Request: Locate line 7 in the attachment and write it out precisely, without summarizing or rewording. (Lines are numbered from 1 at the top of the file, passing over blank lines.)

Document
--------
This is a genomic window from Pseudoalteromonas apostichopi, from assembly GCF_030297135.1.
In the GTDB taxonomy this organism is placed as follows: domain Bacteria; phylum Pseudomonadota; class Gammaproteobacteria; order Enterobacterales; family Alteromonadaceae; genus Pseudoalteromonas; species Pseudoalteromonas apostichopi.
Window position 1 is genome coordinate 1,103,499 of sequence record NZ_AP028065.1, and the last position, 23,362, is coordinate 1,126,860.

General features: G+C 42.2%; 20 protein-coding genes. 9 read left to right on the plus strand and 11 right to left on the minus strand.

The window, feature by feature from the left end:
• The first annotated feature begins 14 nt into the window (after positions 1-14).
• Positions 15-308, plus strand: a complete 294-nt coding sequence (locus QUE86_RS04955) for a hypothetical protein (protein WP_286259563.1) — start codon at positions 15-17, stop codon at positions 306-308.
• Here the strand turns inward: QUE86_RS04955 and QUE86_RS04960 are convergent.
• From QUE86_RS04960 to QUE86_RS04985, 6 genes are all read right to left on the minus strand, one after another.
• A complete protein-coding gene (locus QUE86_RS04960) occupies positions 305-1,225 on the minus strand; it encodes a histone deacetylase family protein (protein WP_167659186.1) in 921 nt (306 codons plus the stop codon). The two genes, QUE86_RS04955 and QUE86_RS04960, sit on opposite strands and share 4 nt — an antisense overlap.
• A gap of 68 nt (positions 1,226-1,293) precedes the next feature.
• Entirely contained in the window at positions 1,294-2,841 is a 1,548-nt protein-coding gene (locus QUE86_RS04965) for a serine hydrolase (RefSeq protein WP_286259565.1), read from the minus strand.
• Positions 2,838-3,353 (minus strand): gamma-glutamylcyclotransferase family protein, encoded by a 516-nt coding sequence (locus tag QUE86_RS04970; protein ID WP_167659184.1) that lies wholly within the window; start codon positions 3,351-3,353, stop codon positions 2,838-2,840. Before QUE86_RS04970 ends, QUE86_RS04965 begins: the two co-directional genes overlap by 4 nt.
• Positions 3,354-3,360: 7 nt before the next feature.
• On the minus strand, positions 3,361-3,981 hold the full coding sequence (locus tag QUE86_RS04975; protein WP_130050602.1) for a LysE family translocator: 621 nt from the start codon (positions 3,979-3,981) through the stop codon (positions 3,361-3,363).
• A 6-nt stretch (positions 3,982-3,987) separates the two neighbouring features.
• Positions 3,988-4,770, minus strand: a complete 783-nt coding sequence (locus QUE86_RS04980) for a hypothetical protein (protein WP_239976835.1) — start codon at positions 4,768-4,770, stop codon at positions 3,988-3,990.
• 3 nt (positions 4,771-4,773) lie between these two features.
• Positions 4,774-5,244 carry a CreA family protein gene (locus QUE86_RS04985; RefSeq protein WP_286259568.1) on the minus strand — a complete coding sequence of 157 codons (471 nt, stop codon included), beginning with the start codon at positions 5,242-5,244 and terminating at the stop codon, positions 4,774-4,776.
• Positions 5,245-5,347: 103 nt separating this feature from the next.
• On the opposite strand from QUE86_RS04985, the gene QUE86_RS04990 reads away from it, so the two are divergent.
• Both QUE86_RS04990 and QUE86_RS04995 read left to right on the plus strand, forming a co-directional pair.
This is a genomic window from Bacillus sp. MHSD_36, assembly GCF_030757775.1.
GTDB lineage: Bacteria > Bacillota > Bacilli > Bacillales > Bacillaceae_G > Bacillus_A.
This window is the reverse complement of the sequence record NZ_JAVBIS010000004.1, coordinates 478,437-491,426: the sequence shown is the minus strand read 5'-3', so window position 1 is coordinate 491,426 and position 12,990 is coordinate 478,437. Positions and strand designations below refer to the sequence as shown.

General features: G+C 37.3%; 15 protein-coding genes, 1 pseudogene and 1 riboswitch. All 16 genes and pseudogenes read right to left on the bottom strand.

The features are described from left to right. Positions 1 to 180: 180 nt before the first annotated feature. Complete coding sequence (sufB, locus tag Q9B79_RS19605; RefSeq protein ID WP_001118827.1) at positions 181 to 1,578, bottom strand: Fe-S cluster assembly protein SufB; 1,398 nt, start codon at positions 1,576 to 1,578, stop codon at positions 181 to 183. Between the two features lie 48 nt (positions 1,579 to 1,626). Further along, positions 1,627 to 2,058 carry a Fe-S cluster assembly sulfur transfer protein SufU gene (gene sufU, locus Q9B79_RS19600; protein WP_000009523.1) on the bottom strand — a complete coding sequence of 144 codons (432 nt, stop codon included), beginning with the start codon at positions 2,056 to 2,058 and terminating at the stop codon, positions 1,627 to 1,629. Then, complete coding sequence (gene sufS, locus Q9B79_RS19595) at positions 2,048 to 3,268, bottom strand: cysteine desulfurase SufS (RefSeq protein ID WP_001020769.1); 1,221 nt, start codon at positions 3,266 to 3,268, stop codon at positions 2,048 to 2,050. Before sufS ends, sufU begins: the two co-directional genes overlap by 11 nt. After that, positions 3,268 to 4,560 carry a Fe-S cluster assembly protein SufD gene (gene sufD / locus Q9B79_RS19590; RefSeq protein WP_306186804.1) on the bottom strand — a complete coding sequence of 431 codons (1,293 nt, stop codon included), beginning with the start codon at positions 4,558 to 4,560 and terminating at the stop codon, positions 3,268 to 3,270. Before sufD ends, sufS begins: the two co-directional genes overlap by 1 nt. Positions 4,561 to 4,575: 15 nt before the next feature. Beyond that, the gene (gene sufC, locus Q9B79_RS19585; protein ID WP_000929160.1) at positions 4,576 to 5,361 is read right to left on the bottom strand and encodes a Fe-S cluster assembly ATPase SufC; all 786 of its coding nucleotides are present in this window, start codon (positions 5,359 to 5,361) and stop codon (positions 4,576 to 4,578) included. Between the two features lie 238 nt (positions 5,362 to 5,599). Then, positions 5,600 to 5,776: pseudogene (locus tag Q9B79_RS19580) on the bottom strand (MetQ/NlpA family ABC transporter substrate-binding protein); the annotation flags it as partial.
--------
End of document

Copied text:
• Positions 15-308, plus strand: a complete 294-nt coding sequence (locus QUE86_RS04955) for a hypothetical protein (protein WP_286259563.1) — start codon at positions 15-17, stop codon at positions 306-308.